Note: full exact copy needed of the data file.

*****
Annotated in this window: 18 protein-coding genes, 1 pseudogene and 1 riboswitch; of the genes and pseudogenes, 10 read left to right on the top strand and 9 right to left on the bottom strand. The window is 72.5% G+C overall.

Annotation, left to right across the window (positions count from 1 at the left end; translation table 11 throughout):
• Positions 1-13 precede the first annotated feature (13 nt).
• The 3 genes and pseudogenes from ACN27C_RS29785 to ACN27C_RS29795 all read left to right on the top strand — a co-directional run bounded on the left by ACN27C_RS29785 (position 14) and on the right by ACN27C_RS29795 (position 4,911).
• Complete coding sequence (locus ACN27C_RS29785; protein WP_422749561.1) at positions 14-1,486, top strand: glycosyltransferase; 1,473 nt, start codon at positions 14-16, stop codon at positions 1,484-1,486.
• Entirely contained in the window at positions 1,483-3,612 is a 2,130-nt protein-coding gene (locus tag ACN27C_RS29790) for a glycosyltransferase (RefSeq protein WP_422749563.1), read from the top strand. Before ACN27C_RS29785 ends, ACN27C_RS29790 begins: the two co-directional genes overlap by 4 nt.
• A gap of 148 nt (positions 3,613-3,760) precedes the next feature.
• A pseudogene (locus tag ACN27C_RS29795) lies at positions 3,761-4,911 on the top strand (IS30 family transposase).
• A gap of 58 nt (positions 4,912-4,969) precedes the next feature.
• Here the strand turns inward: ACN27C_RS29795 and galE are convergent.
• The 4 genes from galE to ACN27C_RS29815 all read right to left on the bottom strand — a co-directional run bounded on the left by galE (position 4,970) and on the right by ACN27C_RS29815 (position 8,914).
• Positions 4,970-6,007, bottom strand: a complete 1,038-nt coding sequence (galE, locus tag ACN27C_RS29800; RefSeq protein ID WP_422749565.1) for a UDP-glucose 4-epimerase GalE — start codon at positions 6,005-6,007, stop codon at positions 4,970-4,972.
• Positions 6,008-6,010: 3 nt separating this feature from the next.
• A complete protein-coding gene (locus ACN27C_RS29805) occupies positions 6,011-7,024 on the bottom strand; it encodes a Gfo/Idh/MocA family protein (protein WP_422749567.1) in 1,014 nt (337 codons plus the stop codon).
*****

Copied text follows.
Annotated in this window: 18 protein-coding genes, 1 pseudogene and 1 riboswitch; of the genes and pseudogenes, 10 read left to right on the top strand and 9 right to left on the bottom strand. The window is 72.5% G+C overall.

Annotation, left to right across the window (positions count from 1 at the left end; translation table 11 throughout):
• Positions 1-13 precede the first annotated feature (13 nt).
• The 3 genes and pseudogenes from ACN27C_RS29785 to ACN27C_RS29795 all read left to right on the top strand — a co-directional run bounded on the left by ACN27C_RS29785 (position 14) and on the right by ACN27C_RS29795 (position 4,911).
• Complete coding sequence (locus ACN27C_RS29785; protein WP_422749561.1) at positions 14-1,486, top strand: glycosyltransferase; 1,473 nt, start codon at positions 14-16, stop codon at positions 1,484-1,486.
• Entirely contained in the window at positions 1,483-3,612 is a 2,130-nt protein-coding gene (locus tag ACN27C_RS29790) for a glycosyltransferase (RefSeq protein WP_422749563.1), read from the top strand. Before ACN27C_RS29785 ends, ACN27C_RS29790 begins: the two co-directional genes overlap by 4 nt.
• A gap of 148 nt (positions 3,613-3,760) precedes the next feature.
• A pseudogene (locus tag ACN27C_RS29795) lies at positions 3,761-4,911 on the top strand (IS30 family transposase).
• A gap of 58 nt (positions 4,912-4,969) precedes the next feature.
• Here the strand turns inward: ACN27C_RS29795 and galE are convergent.
• The 4 genes from galE to ACN27C_RS29815 all read right to left on the bottom strand — a co-directional run bounded on the left by galE (position 4,970) and on the right by ACN27C_RS29815 (position 8,914).
• Positions 4,970-6,007, bottom strand: a complete 1,038-nt coding sequence (galE, locus tag ACN27C_RS29800; RefSeq protein ID WP_422749565.1) for a UDP-glucose 4-epimerase GalE — start codon at positions 6,005-6,007, stop codon at positions 4,970-4,972.
• Positions 6,008-6,010: 3 nt separating this feature from the next.
• A complete protein-coding gene (locus ACN27C_RS29805) occupies positions 6,011-7,024 on the bottom strand; it encodes a Gfo/Idh/MocA family protein (protein WP_422749567.1) in 1,014 nt (337 codons plus the stop codon).